Very early on, as young as you can test, babies prefer people who speak the same language that they do and they prefer to interact with them, they prefer to make friends with them. Even a slight accent pisses babies off and they prefer to go for somebody who doesn’t have the accent. Of course you see the same sort of biases in adults. Although for adults, It’s more complicated, adults view some accents better than others.
But one reason why we believe that language is so important for the baby is that language is a wonderful queue to social group and if somebody speaks a different language than you or even a different accent, it’s an excellent indicator they’re not from your community. Because babies are extremely prone to split the world up into “in group” versus “out group”, they look towards language as a way to do it.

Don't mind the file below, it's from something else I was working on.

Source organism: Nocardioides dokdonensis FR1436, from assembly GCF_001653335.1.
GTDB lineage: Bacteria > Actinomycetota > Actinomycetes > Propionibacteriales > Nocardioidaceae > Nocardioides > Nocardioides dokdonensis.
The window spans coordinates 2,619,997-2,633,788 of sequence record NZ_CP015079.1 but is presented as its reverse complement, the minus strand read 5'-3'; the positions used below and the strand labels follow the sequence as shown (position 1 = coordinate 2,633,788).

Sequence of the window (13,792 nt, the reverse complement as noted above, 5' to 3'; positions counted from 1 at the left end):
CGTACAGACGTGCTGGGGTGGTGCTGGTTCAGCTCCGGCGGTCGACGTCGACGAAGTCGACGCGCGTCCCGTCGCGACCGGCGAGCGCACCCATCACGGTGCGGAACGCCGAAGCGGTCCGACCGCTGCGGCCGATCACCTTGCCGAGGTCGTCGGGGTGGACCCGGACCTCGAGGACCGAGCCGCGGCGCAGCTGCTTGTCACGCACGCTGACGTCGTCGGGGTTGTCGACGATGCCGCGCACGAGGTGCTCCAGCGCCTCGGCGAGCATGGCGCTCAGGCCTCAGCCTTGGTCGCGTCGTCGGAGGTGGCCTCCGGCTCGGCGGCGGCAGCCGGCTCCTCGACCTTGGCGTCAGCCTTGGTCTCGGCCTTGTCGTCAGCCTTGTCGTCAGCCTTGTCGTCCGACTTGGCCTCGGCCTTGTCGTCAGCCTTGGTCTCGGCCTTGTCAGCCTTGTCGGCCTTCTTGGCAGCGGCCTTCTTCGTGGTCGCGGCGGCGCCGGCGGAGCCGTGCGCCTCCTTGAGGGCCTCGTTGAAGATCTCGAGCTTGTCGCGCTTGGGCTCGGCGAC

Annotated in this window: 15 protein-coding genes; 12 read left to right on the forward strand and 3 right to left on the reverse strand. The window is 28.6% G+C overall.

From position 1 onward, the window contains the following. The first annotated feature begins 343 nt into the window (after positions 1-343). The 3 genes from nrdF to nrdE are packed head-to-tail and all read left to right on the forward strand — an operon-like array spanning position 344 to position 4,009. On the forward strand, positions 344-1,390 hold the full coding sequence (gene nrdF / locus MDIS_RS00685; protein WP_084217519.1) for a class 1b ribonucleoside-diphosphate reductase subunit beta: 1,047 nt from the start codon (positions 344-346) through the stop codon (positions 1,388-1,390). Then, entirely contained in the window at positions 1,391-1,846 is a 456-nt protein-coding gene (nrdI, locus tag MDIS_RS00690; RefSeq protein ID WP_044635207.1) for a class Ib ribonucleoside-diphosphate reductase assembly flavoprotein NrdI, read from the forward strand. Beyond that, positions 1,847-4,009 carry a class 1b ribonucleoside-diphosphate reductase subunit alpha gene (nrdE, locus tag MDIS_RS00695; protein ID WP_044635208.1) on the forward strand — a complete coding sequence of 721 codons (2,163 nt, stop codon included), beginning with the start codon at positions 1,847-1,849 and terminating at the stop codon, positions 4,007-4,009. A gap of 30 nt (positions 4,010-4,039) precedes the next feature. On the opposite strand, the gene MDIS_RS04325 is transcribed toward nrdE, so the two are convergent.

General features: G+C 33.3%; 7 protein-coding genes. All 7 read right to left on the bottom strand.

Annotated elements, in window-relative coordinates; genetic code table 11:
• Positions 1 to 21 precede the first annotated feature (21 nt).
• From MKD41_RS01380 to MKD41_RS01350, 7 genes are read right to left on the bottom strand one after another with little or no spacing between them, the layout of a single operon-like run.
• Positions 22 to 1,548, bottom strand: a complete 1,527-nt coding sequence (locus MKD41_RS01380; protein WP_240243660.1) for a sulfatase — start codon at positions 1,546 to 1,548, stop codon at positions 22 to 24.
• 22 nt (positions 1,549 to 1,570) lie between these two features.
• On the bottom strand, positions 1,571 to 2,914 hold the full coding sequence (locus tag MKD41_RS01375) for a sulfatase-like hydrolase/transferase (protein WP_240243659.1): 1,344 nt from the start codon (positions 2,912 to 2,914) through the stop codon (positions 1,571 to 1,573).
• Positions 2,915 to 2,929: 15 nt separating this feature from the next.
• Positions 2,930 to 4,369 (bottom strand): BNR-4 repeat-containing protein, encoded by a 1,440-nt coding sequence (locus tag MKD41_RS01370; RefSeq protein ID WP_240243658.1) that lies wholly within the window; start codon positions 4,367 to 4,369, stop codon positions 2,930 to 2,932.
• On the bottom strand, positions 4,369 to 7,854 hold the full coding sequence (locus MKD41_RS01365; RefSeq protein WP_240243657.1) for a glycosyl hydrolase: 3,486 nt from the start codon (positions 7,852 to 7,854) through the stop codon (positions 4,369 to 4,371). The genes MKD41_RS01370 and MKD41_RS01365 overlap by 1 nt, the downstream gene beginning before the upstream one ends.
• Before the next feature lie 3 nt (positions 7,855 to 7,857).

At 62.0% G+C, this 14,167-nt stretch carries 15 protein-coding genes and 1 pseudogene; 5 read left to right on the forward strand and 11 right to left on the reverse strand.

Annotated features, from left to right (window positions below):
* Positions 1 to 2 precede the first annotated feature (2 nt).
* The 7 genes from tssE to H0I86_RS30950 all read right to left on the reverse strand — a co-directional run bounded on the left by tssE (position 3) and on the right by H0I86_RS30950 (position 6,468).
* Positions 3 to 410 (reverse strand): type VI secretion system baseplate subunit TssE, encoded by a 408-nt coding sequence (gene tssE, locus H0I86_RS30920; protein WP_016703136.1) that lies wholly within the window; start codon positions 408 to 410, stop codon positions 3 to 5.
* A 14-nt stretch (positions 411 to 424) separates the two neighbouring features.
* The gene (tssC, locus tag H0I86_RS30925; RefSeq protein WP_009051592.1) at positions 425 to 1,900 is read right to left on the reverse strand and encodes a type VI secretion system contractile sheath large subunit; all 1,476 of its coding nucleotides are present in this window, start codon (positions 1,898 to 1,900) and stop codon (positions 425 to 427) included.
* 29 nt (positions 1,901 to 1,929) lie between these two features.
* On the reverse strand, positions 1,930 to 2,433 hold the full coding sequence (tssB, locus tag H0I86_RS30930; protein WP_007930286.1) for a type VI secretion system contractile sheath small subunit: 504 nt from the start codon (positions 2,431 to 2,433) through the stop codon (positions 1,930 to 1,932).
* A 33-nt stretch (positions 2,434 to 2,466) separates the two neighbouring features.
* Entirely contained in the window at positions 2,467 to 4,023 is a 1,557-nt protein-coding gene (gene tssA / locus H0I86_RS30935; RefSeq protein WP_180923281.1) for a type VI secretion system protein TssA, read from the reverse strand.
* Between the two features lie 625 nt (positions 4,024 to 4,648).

[0:07:27.3] MB: Tell me a little bit more about the kind of in group, out group distinction and how babies draw that?
[0:07:33.7] PB: Well, the question could be asked about babies and could be asked about you and me. There’s no human who is perfectly impartial from one group to another. There’s nobody who loves their own child to exactly the same extent that they love someone else’s child. There’s no one who doesn’t feel more of a connection to their friends and their lovers and their family than to strangers. We split the world up to “in group” and “out group” and that way, we split it up into countries, we split it up into ethnicities and to clubs.
One of the findings from baby studies is that babies are extremely willing to do so. They come in predisposed to break the world into us versus them. You can demonstrate that in the most minimal ways. One experiment that’s been done with adults, has recently been extended to kids. You just randomly put them up. You say, you guys, for adults who say, “Let’s flip a coin. Heads go in this corner, tails go in this corner.” It’s utterly random, it’s obvious it’s random, for kids, you hand out different colored gloves and it turns out, even this ridiculously small manipulation ends us splitting people up has a powerful effect.